• How would your supervisor describe you? Provide examples demonstrating that you have the skills and personal traits that match the organization’s values and culture.
1. You can answer the question. However, if you choose to answer illegal questions, you may be giving information that could unfairly reduce your chances of getting the job.
• Do you have any questions for us? Always have questions prepared for the interviewer in advance that demonstrate a genuine interest in the organization, as well as show that you have done your research.
2. You can refuse to answer the question, which is well within your rights. Unfortunately, depending on how you phrase your refusal, you run the risk of coming off as uncooperative or confrontational.
Deal-breaker: Employers who recruit at UCF stated that students who don’t ask questions at the end of the interview, typically are not considered for the position. • Questions May Include: • What are the three most important attributes for success in this position? • What are some of the challenges with this position? • What professional development opportunities are available? • When can I expect to hear from you regarding your hiring decision? For more sample interview questions, visit the Career Services website.
3. You can examine the question for its intent and respond with an answer that would apply to the job. For example, you are discussing travel. The interviewer asks, “Do you have young children?” You might answer, “I understand this position requires various shifts. I can meet the responsibilities of this position.”
Interview Follow-up Always send a thank you email, card or letter to the employer within 24 hours, indicating your appreciation for the interview and your interest in the position. Follow up with a phone call to the employer in one to two weeks (or employer’s designated time period) to check on the status of the hiring decision.
Sample Thank You Letter
Dear Ms. Smith: Thank you very much for interviewing me yesterday for the associate editor position. I enjoyed meeting you and learning more about your publications. My enthusiasm for the position and my interest in working for Atlantic Publishing were strengthened as a result of the interview. My technical writing skills, along with my internship experiences with copy editing and reviewing proofs, would allow me to make a significant contribution to your expanding Editing Department. I want to reiterate my strong interest in the position and in working with you and your staff. You provide the kind of opportunity I seek. Please feel free to contact me at 407-823-1234 or email@example.com if I can provide you with any additional information. Again, thank you for the interview and your consideration. Sincerely, Ima Knight
THANK YOU LETTER TIPS In addition to expressing appreciation, the thank you letter should highlight positive aspects of the interview and reiterate your interest in the position. This is also a good way to include information you may have forgotten to discuss in the interview that you think is important for the hiring decision. This letter may be emailed or handwritten, depending on how quickly a decision will be made. Also, keep in mind the culture of the company. For example, if youâ€™re interviewing with an environmentally conscious company, an emailed thank you letter would likely be viewed more positively.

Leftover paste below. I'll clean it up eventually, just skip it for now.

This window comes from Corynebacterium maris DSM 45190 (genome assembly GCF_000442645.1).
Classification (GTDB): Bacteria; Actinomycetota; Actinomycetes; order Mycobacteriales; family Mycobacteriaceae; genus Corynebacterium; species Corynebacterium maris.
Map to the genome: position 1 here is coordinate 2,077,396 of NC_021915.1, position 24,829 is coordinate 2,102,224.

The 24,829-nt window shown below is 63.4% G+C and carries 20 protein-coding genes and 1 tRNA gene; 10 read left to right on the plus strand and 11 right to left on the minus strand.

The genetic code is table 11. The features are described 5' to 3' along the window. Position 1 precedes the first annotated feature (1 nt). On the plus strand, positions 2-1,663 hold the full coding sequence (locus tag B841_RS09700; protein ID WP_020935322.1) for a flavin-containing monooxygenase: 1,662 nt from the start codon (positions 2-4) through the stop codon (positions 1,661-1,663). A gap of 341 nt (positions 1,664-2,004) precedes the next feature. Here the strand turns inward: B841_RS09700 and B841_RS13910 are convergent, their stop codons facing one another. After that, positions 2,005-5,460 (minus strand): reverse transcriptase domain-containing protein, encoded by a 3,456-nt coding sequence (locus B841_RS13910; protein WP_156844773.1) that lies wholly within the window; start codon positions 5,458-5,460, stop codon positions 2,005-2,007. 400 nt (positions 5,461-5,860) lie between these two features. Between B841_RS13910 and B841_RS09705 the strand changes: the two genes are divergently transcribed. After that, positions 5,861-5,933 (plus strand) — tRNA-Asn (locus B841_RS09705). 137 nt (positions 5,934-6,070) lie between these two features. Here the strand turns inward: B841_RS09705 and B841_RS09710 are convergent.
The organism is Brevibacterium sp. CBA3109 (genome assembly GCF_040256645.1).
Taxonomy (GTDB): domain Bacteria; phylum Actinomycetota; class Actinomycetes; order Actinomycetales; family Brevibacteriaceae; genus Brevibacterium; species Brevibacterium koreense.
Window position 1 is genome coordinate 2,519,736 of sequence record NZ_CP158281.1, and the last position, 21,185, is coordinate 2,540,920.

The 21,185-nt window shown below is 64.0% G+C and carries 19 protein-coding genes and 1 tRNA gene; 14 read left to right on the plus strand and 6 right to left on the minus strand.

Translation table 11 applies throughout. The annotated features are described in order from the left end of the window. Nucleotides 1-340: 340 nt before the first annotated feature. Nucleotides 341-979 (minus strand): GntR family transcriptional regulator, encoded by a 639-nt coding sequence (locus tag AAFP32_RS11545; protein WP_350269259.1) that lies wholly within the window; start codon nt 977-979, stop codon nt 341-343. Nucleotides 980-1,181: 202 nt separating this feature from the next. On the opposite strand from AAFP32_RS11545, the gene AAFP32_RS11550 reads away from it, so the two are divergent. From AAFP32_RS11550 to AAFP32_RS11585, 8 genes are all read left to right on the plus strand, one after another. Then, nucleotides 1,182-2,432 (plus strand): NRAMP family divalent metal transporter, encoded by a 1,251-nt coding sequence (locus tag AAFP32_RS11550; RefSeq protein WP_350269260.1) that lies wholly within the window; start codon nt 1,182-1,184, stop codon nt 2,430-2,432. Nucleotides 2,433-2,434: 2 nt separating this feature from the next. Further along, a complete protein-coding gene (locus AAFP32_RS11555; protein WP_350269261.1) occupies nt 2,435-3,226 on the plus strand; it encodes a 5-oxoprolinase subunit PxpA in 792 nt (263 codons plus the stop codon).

Weigh the Job Offer
Before you accept or decline the offer, you should weigh the decision. In addition to salary, there are many other factors to consider in your decision. Develop your own list of criteria in order of importance. Areas to consider may include: Company • Is the company growing or downsizing?
Negotiate Salary and Benefits When evaluating job offers, pay attention to the benefits offered by each employer. A good benefits package can add up to 30 percent of your overall compensation.
WORKSHOP. Attend our Salary Negotiation Workshop (online or in-house) for more information.
• Does the company have a high retention rate? • Does the management team support employee development? Position • Are the job responsibilities consistent with your goals and expectations? • Can this position lead to future opportunities? Environment • Does the company demonstrate a positive work environment (high employee morale)? • Is the level of formality/informality consistent with your needs? • Does communication within the organization appear valued and effective?
COMMONLY OFFERED BENEFITS • Health insurance (medical, dental, vision) • Retirement plans • Stock ownership/Profit-sharing plans • Relocation costs • Flex scheduling/Telecommuting •P aid vacation time • Professional development opportunities • Tuition assistance • Employee assistance program • Child-care assistance • Parking/Transportation reimbursements
You should enter a negotiation with a clear idea of what is important to you. Rather than trying to negotiate every possible benefit, identify those that are critical to your acceptance of an offer and make those needs known early in the negotiation process. Knowing your value in the marketplace is the best way to ensure you are getting what you are worth. Reliable information pertaining to your market value will make you less likely to accept unreasonably low offers or expect unrealistically high offers. Check out Salary.com to get information about market value. Avoid discussing salary and benefits during the interview, unless the employer brings it up first. If you are pressed for an answer, refer to your research and quote a salary range. The bottom line is, you have more negotiation power once you know the employer is interested in hiring you.
First Year on the Job: How to be Successful